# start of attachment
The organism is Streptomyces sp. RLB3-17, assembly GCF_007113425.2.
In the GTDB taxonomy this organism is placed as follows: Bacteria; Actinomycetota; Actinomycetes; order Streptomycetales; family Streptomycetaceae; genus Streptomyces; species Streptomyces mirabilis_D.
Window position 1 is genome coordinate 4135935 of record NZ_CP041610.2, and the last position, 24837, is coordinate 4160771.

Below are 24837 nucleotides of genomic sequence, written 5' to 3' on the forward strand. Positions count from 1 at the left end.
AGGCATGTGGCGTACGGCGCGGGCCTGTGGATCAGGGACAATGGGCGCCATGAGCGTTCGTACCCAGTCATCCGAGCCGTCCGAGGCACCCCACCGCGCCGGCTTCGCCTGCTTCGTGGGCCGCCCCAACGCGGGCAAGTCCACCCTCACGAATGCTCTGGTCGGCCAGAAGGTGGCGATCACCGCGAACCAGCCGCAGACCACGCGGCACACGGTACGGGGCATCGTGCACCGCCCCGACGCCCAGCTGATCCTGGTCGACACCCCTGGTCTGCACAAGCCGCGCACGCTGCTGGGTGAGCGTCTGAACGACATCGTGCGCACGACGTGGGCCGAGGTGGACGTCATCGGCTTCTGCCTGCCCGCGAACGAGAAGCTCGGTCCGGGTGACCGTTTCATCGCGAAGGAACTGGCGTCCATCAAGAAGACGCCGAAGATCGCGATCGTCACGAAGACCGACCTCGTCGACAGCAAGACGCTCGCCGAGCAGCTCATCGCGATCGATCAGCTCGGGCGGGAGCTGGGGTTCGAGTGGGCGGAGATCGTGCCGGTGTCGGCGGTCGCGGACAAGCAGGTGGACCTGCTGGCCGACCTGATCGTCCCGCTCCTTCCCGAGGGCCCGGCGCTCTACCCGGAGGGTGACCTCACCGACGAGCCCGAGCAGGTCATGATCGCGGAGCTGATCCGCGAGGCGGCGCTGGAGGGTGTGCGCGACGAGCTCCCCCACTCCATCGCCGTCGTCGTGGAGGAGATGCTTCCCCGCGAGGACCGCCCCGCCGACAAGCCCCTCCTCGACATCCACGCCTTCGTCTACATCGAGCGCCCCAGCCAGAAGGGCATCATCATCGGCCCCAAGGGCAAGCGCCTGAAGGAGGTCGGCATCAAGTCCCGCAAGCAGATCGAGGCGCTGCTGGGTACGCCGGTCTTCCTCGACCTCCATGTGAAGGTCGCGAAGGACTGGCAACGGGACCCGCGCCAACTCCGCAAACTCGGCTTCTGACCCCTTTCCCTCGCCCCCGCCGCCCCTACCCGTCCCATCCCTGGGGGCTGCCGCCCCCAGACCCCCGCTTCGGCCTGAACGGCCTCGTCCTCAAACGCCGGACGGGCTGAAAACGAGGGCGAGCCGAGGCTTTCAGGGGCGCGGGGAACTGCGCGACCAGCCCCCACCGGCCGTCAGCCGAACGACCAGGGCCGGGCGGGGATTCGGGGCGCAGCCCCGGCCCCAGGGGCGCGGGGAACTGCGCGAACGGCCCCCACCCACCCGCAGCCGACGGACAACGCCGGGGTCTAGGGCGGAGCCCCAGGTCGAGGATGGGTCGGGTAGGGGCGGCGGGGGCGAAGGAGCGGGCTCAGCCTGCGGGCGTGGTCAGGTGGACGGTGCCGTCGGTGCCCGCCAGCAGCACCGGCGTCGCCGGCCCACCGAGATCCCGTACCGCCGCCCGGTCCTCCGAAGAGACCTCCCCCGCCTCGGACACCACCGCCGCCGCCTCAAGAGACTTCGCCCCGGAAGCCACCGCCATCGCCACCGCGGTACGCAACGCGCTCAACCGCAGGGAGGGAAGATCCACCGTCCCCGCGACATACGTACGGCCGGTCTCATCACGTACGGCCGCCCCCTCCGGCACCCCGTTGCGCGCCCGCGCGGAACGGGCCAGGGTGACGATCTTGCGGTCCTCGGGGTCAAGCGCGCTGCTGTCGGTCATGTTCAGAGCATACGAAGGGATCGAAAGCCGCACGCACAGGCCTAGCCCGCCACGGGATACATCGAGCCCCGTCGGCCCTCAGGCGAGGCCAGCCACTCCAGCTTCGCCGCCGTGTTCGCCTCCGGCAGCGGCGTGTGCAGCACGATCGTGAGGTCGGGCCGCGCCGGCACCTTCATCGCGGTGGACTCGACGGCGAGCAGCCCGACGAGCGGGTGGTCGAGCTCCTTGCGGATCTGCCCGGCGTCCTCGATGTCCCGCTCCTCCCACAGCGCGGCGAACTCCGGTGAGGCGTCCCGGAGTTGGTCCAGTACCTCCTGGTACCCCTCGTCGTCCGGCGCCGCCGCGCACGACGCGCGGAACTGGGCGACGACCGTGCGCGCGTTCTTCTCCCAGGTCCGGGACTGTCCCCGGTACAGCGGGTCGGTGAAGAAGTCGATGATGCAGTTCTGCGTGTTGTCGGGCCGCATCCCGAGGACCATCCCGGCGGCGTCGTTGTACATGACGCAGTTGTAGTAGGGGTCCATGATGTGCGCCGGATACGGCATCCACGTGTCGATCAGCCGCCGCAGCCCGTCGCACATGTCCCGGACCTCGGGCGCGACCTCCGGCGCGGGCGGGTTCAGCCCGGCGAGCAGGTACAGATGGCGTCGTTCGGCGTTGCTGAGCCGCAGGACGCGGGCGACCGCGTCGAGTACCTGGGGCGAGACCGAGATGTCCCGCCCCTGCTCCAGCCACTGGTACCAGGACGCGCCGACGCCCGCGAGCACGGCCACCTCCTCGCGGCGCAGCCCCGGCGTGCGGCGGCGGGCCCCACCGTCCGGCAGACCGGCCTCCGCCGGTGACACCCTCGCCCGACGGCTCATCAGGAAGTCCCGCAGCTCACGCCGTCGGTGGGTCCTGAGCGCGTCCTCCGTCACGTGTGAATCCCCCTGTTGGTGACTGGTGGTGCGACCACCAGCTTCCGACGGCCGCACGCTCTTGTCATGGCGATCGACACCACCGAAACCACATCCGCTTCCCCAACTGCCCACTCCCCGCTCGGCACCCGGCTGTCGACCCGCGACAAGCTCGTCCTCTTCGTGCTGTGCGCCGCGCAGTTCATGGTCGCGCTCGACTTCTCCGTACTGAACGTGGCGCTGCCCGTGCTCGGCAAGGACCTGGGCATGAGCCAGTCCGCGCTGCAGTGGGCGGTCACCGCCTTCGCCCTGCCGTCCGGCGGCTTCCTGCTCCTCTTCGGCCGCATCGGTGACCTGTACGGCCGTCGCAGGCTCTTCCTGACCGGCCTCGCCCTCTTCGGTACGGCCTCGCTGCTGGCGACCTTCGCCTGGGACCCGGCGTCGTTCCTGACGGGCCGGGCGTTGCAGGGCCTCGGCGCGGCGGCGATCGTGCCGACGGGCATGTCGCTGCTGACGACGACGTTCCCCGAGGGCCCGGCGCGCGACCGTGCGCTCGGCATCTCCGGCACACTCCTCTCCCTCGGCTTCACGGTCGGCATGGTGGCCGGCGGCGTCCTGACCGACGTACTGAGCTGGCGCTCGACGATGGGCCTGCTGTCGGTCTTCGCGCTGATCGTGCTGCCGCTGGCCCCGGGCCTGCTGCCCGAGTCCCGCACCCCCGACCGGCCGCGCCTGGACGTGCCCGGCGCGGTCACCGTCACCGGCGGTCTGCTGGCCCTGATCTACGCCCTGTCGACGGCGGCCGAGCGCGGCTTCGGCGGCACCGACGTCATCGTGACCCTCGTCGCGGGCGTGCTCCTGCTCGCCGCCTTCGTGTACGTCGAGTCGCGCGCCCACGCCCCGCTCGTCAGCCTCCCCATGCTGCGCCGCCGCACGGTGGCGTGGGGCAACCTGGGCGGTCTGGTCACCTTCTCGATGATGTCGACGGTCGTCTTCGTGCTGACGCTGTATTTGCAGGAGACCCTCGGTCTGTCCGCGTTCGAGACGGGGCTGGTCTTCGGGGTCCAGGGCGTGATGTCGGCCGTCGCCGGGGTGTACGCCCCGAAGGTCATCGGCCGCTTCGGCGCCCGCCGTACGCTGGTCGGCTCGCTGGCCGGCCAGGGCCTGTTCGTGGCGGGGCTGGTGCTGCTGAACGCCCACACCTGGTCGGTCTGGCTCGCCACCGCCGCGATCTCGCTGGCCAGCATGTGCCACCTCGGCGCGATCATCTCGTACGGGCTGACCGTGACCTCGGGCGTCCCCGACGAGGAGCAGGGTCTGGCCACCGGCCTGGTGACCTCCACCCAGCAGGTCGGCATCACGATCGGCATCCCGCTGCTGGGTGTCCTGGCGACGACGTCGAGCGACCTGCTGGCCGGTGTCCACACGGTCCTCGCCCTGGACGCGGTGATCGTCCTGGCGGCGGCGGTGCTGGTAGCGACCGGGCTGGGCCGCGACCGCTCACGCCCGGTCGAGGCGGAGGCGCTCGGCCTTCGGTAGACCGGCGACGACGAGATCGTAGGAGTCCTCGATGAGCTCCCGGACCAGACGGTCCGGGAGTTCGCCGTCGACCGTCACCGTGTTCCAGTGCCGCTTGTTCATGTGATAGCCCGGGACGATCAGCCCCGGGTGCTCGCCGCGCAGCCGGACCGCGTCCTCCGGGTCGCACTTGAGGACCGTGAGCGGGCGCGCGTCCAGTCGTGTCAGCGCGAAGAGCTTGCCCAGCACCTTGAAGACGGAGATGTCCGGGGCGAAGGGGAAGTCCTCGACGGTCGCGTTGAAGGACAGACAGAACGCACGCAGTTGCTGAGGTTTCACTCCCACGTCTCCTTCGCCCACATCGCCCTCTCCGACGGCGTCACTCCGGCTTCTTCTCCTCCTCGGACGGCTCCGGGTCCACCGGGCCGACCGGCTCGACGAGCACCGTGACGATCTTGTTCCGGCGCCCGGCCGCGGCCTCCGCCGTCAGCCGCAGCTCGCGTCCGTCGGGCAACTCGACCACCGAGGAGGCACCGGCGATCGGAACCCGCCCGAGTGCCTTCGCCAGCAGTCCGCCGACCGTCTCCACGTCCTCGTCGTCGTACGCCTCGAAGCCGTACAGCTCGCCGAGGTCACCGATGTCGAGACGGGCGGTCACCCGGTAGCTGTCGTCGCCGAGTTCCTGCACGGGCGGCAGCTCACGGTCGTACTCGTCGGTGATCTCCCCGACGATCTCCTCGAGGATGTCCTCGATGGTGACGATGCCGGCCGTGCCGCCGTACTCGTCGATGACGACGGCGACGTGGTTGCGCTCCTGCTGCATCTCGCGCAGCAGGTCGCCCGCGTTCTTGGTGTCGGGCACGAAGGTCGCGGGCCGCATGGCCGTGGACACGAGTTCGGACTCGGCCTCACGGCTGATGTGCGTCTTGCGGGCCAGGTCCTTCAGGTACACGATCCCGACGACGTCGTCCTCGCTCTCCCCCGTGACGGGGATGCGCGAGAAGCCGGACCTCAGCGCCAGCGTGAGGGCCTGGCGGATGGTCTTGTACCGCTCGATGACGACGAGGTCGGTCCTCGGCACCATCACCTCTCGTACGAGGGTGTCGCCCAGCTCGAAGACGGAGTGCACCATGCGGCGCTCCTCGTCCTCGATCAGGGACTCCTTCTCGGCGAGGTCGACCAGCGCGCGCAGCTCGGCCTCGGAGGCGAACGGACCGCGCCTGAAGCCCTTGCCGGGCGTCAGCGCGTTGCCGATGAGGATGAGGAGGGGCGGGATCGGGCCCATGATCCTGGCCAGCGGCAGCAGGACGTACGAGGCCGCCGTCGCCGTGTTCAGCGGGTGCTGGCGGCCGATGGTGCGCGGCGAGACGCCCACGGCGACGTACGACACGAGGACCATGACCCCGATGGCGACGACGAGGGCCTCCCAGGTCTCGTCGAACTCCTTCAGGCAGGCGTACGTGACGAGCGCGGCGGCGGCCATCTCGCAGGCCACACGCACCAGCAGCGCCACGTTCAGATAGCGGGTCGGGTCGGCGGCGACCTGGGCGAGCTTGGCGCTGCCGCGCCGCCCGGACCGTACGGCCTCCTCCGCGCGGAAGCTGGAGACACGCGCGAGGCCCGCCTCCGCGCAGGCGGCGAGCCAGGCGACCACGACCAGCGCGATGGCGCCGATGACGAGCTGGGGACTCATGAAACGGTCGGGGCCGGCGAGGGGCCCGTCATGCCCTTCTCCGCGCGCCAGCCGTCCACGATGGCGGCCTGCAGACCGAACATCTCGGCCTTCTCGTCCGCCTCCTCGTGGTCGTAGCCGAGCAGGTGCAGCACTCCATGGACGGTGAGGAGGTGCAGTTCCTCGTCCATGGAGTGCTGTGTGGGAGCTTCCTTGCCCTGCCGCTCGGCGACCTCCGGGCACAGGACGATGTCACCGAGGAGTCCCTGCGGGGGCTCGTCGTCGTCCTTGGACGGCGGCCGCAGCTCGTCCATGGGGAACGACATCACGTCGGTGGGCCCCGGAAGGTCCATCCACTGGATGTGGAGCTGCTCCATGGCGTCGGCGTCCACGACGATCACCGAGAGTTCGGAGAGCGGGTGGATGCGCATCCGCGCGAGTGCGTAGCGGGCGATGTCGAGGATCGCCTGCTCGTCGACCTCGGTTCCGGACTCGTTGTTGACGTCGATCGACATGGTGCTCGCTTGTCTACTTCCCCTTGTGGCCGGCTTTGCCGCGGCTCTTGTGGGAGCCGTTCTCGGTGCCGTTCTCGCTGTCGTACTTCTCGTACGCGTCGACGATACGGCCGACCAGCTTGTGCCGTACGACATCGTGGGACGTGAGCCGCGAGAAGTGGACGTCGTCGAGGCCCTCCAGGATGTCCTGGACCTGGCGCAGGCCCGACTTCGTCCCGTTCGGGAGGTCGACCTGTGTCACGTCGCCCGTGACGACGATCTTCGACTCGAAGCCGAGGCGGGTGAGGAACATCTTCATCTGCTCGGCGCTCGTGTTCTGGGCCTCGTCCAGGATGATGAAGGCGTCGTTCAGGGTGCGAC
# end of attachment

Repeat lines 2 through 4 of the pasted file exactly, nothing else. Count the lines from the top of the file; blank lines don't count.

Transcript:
In the GTDB taxonomy this organism is placed as follows: Bacteria; Actinomycetota; Actinomycetes; order Streptomycetales; family Streptomycetaceae; genus Streptomyces; species Streptomyces mirabilis_D.
Window position 1 is genome coordinate 4135935 of record NZ_CP041610.2, and the last position, 24837, is coordinate 4160771.

Below are 24837 nucleotides of genomic sequence, written 5' to 3' on the forward strand. Positions count from 1 at the left end.